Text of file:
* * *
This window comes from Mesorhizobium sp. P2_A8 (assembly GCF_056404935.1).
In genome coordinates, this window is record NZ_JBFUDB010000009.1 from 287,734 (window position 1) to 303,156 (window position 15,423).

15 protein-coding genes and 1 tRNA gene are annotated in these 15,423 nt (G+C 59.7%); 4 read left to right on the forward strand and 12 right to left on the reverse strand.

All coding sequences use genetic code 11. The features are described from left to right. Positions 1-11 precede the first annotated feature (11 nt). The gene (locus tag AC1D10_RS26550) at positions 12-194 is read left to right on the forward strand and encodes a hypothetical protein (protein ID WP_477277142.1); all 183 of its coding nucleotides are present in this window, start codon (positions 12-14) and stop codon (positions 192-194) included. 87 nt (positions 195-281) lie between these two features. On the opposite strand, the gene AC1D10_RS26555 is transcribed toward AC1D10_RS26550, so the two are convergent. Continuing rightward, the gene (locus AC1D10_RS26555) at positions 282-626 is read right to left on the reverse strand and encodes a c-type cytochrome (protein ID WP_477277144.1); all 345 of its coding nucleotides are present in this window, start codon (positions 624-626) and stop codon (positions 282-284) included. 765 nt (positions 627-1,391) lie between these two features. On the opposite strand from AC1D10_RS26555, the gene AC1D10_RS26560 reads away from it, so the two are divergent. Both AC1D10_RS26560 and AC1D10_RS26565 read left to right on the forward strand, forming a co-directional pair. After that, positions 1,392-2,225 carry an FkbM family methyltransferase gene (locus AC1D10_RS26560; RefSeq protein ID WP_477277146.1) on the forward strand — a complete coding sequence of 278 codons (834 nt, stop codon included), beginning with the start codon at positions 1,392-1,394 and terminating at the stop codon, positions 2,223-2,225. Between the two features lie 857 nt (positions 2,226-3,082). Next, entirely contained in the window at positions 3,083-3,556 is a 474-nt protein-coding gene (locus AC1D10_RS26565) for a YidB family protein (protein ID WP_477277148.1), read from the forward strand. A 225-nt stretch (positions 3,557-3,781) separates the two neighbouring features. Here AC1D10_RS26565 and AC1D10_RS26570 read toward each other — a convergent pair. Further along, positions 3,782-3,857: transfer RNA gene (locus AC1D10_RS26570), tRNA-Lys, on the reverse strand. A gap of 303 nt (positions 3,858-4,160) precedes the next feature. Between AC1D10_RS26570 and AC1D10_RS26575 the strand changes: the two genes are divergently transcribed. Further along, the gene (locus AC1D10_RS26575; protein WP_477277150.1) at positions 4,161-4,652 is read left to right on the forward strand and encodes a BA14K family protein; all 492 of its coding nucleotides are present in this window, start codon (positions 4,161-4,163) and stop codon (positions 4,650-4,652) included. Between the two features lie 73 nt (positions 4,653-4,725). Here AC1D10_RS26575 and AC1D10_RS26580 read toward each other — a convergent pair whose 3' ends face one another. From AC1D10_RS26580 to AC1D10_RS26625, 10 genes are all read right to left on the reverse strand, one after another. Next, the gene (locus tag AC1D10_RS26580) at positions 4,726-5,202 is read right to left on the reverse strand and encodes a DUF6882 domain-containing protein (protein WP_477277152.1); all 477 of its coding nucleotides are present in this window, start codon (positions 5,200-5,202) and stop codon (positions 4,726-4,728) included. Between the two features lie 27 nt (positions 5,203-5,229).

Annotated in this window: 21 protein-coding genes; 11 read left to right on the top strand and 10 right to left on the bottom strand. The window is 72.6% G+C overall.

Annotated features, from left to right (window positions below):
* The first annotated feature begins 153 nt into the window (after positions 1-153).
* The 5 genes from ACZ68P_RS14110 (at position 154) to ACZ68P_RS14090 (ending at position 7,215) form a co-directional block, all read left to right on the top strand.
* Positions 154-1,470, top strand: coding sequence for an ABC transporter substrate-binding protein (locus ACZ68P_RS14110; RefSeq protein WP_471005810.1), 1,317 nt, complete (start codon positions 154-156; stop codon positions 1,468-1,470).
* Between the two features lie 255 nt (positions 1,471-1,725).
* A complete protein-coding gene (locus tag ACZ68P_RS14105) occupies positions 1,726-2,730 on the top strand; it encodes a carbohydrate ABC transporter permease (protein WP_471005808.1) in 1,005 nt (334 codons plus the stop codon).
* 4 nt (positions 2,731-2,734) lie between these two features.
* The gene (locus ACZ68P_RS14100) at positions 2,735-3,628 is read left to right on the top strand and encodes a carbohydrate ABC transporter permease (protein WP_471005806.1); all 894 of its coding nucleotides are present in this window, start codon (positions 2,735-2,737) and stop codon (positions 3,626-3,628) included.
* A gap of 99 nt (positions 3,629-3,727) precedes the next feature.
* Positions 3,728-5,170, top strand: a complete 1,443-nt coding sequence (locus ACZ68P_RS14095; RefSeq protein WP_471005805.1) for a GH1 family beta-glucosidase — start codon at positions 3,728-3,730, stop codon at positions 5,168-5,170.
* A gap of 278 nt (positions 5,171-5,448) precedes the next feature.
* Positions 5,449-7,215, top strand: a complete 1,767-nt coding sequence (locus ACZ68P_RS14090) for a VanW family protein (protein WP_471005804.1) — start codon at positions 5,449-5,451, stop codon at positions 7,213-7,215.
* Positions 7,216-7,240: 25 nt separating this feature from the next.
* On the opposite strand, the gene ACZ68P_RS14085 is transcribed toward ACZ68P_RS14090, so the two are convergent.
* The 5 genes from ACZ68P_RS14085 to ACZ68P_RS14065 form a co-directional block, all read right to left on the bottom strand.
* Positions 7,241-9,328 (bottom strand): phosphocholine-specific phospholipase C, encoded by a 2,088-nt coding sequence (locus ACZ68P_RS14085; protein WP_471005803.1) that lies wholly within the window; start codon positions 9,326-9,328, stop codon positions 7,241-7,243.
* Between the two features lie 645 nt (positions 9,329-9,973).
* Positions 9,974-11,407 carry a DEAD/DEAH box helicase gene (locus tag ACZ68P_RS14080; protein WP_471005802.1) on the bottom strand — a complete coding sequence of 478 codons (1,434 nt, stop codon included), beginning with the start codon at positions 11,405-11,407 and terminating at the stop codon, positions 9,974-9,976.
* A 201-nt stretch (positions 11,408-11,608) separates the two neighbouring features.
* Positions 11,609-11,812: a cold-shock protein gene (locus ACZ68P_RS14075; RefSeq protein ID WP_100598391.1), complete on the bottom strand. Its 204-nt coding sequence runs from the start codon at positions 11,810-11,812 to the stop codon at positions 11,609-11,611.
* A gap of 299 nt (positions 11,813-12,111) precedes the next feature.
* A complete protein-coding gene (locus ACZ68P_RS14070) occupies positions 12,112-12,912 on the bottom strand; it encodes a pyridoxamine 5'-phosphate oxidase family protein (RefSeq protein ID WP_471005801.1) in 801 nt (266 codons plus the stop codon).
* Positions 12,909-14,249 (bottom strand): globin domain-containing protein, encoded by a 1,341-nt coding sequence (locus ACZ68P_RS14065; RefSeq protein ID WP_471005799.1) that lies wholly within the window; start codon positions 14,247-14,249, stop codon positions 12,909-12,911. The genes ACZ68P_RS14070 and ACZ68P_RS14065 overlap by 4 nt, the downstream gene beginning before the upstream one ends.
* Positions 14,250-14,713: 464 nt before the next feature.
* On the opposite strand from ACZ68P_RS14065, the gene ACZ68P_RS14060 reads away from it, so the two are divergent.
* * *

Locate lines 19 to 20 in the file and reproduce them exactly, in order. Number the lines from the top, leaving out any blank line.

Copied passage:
* On the opposite strand, the gene ACZ68P_RS14085 is transcribed toward ACZ68P_RS14090, so the two are convergent.
* The 5 genes from ACZ68P_RS14085 to ACZ68P_RS14065 form a co-directional block, all read right to left on the bottom strand.